On Feeding the Masses: An Anatomy of Regulatory Failure in China (Cambridge University Press, 2017)
On Feeding the Masses explores why China’s food safety system is failing despite concerted state efforts to reform its regulatory framework. Rather than pointing to lack of state capacity, level of economic development, or corruption, the study seeks to gain analytical leverage from the often cited but understudied notion that China’s scale lies at the core of its governance challenges. The “politics of scale” framework introduced in the book identifies three major sources of conflict in large-scale polities: (1) because scale is a social construct, regulators find it challenging to define the scale – national, provincial, municipal, county, or township - at which a problem is likely to emerge and be effectively resolved; (2) each scale of government operates according to multidimensional logics (temporal frames; types of knowledge; institutional preferences; and managerial styles) that make it difficult to coordinate governance across scales; and (3) scale externalities – decisions at one scale of governance can affect other scales in a nested system in unexpected and costly ways. In large, heterogeneous polities like China where millions of actors are operating at varying scales or "degrees of zoom" in diverse economic and geographical settings, scale politics are particularly fierce due to evolving social constructs, non-linear dimensions, and scale externalities. Drawing from over 200 interviews with food safety regulators and producers in China’s domestic, export, and organic markets and investigation over a 5 year period, the study seeks to establish new theoretical and empirical ground to explain why China’s fragmented unitary framework is ill-equipped to address its scale politics. Cross-sectoral illustrations in the aviation, fisheries, and environmental sectors in China highlight how scale politics impact many other economic sectors within China; and cross-national comparisons of Europe, India, and the United States suggest that the politics of scale framework may engage debate about contentious policy arenas and regulatory outcomes in the world's large and complex markets beyond China.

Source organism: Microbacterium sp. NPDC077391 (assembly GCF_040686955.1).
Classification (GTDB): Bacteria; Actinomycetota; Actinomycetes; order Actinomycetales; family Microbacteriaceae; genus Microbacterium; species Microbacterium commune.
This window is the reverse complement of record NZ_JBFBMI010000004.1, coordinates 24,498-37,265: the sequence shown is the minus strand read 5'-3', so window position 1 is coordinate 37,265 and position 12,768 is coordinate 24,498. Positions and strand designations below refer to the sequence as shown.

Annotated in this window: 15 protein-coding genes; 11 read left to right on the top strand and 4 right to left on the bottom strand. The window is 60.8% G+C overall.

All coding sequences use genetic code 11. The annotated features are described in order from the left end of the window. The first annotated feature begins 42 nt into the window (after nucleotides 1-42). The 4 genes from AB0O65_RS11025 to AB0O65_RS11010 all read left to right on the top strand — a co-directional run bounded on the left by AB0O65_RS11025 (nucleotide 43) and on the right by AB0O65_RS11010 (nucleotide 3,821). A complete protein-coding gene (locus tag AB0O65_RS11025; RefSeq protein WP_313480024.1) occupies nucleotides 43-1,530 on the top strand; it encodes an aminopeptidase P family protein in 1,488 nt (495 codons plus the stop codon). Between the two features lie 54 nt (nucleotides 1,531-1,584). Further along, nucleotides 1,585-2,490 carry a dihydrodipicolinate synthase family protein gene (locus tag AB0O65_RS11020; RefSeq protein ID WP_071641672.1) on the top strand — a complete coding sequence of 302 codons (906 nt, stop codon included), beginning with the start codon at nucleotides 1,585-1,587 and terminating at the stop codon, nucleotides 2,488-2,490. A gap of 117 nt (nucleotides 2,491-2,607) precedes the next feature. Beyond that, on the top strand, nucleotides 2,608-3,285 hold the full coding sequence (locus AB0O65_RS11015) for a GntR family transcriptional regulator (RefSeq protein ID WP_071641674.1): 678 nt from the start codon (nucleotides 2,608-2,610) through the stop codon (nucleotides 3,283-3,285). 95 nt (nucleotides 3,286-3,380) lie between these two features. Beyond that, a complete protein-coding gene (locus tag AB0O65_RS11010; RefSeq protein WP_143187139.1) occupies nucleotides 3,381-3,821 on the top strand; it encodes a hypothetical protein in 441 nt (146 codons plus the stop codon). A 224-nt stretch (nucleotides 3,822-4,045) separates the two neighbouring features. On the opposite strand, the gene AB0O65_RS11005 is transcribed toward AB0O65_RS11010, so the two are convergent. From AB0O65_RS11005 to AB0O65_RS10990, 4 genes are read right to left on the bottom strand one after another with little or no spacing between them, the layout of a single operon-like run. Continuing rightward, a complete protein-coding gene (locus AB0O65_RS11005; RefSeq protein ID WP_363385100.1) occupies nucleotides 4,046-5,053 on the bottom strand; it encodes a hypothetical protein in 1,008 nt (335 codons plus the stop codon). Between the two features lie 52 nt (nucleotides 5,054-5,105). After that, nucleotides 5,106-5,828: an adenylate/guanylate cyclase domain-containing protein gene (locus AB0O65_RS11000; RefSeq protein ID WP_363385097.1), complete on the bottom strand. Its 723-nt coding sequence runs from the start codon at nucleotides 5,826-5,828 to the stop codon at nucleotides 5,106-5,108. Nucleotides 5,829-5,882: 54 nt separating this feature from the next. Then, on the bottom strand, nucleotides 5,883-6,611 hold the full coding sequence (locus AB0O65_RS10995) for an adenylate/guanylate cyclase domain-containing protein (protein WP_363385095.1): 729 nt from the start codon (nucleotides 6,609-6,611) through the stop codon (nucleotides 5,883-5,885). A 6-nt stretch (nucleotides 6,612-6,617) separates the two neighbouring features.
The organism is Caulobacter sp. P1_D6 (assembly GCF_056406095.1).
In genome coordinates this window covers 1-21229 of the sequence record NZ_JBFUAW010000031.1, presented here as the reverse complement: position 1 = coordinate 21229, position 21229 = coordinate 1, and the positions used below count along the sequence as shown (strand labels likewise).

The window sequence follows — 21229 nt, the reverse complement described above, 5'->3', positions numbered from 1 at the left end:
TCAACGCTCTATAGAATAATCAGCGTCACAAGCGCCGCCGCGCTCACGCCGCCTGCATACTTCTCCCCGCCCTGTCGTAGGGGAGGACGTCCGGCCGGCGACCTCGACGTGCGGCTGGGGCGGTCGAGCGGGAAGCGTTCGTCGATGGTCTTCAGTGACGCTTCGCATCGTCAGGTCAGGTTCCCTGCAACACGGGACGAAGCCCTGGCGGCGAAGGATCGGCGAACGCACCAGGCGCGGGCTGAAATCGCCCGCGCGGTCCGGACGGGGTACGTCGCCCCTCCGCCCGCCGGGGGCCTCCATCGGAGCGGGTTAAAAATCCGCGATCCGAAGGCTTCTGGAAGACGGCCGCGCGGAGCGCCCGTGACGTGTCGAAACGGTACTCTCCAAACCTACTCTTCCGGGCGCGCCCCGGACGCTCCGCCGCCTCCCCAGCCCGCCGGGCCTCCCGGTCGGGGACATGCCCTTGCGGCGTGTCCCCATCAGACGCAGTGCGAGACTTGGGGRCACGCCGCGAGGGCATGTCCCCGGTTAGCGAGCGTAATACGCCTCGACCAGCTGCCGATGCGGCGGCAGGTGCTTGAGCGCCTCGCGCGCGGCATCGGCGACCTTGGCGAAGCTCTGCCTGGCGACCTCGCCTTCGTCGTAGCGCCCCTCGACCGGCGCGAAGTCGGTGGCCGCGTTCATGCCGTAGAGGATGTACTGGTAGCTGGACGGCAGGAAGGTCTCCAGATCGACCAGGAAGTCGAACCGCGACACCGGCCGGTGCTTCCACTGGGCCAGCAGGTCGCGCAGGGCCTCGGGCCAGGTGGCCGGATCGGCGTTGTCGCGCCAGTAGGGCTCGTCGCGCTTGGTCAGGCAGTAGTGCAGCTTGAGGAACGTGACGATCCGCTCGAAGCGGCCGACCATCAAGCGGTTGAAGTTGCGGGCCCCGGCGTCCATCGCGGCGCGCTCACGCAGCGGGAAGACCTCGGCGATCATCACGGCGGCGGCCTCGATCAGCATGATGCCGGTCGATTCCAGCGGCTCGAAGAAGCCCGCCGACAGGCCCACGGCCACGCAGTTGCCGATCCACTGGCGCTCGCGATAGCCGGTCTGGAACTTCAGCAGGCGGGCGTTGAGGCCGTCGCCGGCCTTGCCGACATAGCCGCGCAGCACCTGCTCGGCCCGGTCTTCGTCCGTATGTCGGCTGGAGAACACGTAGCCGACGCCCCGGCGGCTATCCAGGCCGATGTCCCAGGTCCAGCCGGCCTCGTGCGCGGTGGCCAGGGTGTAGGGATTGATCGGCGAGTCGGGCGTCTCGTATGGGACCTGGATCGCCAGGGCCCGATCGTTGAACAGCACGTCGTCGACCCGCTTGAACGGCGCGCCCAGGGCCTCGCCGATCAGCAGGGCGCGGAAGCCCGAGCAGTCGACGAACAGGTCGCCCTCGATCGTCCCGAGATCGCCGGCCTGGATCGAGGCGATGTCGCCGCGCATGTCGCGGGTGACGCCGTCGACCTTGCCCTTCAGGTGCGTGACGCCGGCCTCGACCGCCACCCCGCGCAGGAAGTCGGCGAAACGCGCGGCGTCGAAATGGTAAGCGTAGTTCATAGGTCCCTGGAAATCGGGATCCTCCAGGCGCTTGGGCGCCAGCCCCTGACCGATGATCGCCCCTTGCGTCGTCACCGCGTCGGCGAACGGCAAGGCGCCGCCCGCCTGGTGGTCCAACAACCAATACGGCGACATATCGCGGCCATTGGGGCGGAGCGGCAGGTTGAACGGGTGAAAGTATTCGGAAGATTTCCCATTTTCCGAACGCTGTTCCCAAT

Chapters in Books
"State within a State: China's Mid-level Policy Entrepreneurs"
"Thin or Thick Convergence: Establishing China's Financial Regulatory System"
"Rethinking Scale: Managing Regulatory Politics in China, the European Union, India, and the United States"